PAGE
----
The Twelve by Justin Cronin is the second of his post-apocalyptic/vampire trilogy. The first book in the trilogy is The Passage. I wrote a spoilerific analysis of one of the major characters in The Passage a while back. This review will refrain from divulging any major spoilers.
That makes it very difficult to write this review, because, boy, are there some huge surprises in this book.
Most sequels pick up where the last book left off, but that doesn’t quite happen with The Twelve. Cronin finds a clever way to bring readers back up to speed in the beginning (I won’t say how) and briefly lands five years after the events of the previous book.
Then he goes back to Year Zero, when the plague of “virals”–vampire/zombie-ish creatures created in the lab–was unleashed on the North American continent.
The characters he follows are some we’ve met before, including some whose fates seemed a foregone conclusion. Turns out, we were wrong. The new characters in this part of the book seem disconnected from the story so far, but keep reading, because everything turns out to be connected.
That’s not to say this part of the book is boring or a trial to read, far from it. As in the first book, the collapse of this world is incredibly gripping and his characters are fascinating. The reader’s patience–because we waited SO patiently for two years to find out what happens next–is richly rewarded, both by finding out what happens to the characters in Year Zero and by how the story continues 97 years later.
The title The Twelve refer to the original virals who were created by the government as a possible military weapon. They were death row inmates persuaded by FBI agent Brad Wolgast to take a treatment that might be the key to prolonging life indefinitely. A little girl named Amy was given a milder form of the virus and after one hundred years still looks like a pre-teen. She eventually made it to The Colony, a walled village of survivors who assumed they were the last people left on Earth. Some members of the colony, including Peter Jaxson, Alicia Denadio, Sara and Michael Fisher, realized Amy may be the key to finding a way to defeat the virals, so they set out on a perilous journey in the last book to find out how.
After one of the original virals, Babcock, was killed, Amy was able to help all the virals he created with their “passage” from life into death. She and Peter hoped that meant by killing the other original virals, they could reclaim the world for humans again. They also found out there were more human survivors, including a city in Texas with tens of thousands of them.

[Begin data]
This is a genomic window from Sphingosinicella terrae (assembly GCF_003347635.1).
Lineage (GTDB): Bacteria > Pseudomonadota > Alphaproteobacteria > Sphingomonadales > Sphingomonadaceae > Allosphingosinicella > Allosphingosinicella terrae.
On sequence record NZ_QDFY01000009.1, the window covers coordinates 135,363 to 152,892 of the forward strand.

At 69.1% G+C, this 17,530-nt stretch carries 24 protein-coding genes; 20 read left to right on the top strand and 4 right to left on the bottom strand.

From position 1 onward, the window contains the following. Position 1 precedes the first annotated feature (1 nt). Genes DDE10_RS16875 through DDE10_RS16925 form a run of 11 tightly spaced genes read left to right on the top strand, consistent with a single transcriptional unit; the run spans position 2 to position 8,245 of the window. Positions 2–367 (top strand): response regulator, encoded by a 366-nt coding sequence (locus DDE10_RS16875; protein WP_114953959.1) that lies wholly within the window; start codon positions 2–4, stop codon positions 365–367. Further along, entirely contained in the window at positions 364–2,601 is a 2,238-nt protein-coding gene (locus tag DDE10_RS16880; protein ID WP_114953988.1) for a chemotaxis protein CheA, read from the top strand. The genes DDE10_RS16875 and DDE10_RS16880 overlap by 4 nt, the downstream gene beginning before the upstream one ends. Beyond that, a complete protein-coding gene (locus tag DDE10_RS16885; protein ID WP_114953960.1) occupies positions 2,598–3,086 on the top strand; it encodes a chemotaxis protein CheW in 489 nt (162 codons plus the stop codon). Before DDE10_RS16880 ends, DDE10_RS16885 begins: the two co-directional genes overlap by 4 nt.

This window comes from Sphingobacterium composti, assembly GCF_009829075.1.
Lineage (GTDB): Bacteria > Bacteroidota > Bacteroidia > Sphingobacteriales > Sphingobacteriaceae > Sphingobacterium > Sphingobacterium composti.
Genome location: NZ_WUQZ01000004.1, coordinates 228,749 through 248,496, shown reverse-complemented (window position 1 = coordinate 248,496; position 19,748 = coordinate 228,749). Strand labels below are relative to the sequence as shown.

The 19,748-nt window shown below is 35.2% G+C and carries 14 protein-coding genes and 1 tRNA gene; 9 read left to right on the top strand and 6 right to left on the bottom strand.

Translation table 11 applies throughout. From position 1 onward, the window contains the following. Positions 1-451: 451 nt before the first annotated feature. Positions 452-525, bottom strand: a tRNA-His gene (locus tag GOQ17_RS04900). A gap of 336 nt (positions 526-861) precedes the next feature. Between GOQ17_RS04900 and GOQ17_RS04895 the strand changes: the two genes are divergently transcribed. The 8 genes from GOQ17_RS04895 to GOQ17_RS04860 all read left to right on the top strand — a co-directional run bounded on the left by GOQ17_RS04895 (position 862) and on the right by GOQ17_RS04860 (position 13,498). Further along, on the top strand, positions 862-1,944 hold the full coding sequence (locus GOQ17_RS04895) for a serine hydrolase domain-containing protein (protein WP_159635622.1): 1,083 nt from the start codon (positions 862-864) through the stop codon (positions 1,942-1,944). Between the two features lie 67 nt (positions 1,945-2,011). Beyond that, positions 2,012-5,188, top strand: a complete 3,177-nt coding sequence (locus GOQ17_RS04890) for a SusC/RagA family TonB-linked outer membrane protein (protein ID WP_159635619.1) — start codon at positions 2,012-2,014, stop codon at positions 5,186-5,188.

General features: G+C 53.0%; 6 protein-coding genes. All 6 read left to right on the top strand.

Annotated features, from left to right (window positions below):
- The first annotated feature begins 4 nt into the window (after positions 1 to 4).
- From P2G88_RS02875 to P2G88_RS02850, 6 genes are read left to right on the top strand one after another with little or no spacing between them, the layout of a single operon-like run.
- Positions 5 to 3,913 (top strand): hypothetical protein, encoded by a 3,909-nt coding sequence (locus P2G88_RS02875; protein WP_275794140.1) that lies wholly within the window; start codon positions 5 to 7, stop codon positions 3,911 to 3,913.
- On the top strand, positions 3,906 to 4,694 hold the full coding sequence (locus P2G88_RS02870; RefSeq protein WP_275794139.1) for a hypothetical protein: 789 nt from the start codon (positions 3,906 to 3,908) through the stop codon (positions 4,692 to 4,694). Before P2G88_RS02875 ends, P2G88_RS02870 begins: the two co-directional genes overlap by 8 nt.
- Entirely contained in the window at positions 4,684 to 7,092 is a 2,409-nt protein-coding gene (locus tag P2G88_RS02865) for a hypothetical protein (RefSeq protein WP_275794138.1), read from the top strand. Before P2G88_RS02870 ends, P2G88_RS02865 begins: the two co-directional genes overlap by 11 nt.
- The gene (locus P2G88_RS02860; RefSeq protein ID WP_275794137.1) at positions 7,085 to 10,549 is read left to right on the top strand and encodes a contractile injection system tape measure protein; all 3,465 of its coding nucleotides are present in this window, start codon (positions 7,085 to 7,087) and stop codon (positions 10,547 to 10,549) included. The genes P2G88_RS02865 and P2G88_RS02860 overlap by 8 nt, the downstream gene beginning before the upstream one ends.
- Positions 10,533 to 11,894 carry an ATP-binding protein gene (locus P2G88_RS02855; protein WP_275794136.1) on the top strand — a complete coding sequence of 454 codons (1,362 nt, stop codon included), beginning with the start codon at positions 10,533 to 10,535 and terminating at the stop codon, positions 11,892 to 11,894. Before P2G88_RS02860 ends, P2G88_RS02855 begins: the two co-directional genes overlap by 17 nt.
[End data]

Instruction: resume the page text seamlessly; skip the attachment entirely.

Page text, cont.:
After five years, to Peter’s dismay, there has been no progress in destroying the rest of the original virals. Now a soldier, he finds himself going AWOL to seek out another rumored enclave of survivors in Iowa.
This turns out to be a place called The Homeland, a fascist dictatorship lead by Horace Guilder. He is a “red-eye”–a sort-of viral–who was a government bureaucrat in the “time before.” The Homeland is populated by survivors who have been kidnapped from other areas of the country and are forced to live in a kind of concentration camp to work as virtual slaves.
That’s where I have to stop giving an overview of the plot, because as I said, it’s chock full of surprises. Mr. Cronin certainly knows how to keep things from proceeding in a predictable manner.
He also has a remarkable talent for creating characters people genuinely care about. When he “killed off” a major character in the first book (yes, the quotes are there for a reason) it was hugely controversial, mainly because he was such a beautifully conceived character. While the book has some truly evil characters, almost all are given moments of complexity.
I felt a major theme of the first book was how goodness is not always sufficient in battling evil, as good people helped create the crisis by the sin of omission, or by waiting too long to act. In The Twelve, redemption is a strong theme that runs through the story, as several characters try to right many wrongs, including some they helped to create. Another running theme is the relationship between parent and child, as several characters lose or are separated from their children.
Consequently, this is a book populated by many sad and lonely characters, including some of the monsters, who aren’t quite as monstrous as one would assume. Some are going to break your heart. They sure broke mine.
My one quibble with the book is some of the violence (particularly against some of the women characters) is a bit more over-the-top than necessary. Not that I expect little or no violence in such a tale, but it could have been pulled back just a tad and still been just as effective.
Other than that, I found this a more than worthy follow-up to The Passage, and am once again facing a looong two-year wait for the next book, The City Of Mirrors. Can’t wait to sink my teeth into that one.
(I know, I know . . . I couldn’t resist.)